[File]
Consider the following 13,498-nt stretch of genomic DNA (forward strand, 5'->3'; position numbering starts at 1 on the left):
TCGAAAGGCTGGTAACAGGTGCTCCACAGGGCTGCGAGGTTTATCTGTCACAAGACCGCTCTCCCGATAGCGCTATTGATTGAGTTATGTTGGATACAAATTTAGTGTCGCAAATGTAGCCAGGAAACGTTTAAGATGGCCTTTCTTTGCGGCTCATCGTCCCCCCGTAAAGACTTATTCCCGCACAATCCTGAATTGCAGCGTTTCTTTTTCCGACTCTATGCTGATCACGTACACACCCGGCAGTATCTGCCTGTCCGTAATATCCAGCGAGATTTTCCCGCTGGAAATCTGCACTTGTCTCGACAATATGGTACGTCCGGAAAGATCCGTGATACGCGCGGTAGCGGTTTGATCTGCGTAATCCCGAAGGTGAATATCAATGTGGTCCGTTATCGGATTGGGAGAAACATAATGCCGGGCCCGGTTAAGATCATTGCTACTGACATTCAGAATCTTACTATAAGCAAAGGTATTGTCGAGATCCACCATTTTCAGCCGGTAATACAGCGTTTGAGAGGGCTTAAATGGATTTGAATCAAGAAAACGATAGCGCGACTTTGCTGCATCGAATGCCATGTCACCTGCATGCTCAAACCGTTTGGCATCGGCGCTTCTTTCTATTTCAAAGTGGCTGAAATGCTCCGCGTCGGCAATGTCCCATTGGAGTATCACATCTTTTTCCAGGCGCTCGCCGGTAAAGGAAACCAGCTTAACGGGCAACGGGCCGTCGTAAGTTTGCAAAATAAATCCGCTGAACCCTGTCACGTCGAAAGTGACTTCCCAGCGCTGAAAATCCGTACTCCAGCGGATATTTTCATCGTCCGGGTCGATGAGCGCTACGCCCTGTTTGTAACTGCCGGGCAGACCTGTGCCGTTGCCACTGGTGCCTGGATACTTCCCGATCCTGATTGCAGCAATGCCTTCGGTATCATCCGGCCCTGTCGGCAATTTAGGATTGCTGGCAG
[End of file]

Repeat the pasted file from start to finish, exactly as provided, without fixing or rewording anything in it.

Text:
Consider the following 13,498-nt stretch of genomic DNA (forward strand, 5'->3'; position numbering starts at 1 on the left):
TCGAAAGGCTGGTAACAGGTGCTCCACAGGGCTGCGAGGTTTATCTGTCACAAGACCGCTCTCCCGATAGCGCTATTGATTGAGTTATGTTGGATACAAATTTAGTGTCGCAAATGTAGCCAGGAAACGTTTAAGATGGCCTTTCTTTGCGGCTCATCGTCCCCCCGTAAAGACTTATTCCCGCACAATCCTGAATTGCAGCGTTTCTTTTTCCGACTCTATGCTGATCACGTACACACCCGGCAGTATCTGCCTGTCCGTAATATCCAGCGAGATTTTCCCGCTGGAAATCTGCACTTGTCTCGACAATATGGTACGTCCGGAAAGATCCGTGATACGCGCGGTAGCGGTTTGATCTGCGTAATCCCGAAGGTGAATATCAATGTGGTCCGTTATCGGATTGGGAGAAACATAATGCCGGGCCCGGTTAAGATCATTGCTACTGACATTCAGAATCTTACTATAAGCAAAGGTATTGTCGAGATCCACCATTTTCAGCCGGTAATACAGCGTTTGAGAGGGCTTAAATGGATTTGAATCAAGAAAACGATAGCGCGACTTTGCTGCATCGAATGCCATGTCACCTGCATGCTCAAACCGTTTGGCATCGGCGCTTCTTTCTATTTCAAAGTGGCTGAAATGCTCCGCGTCGGCAATGTCCCATTGGAGTATCACATCTTTTTCCAGGCGCTCGCCGGTAAAGGAAACCAGCTTAACGGGCAACGGGCCGTCGTAAGTTTGCAAAATAAATCCGCTGAACCCTGTCACGTCGAAAGTGACTTCCCAGCGCTGAAAATCCGTACTCCAGCGGATATTTTCATCGTCCGGGTCGATGAGCGCTACGCCCTGTTTGTAACTGCCGGGCAGACCTGTGCCGTTGCCACTGGTGCCTGGATACTTCCCGATCCTGATTGCAGCAATGCCTTCGGTATCATCCGGCCCTGTCGGCAATTTAGGATTGCTGGCAG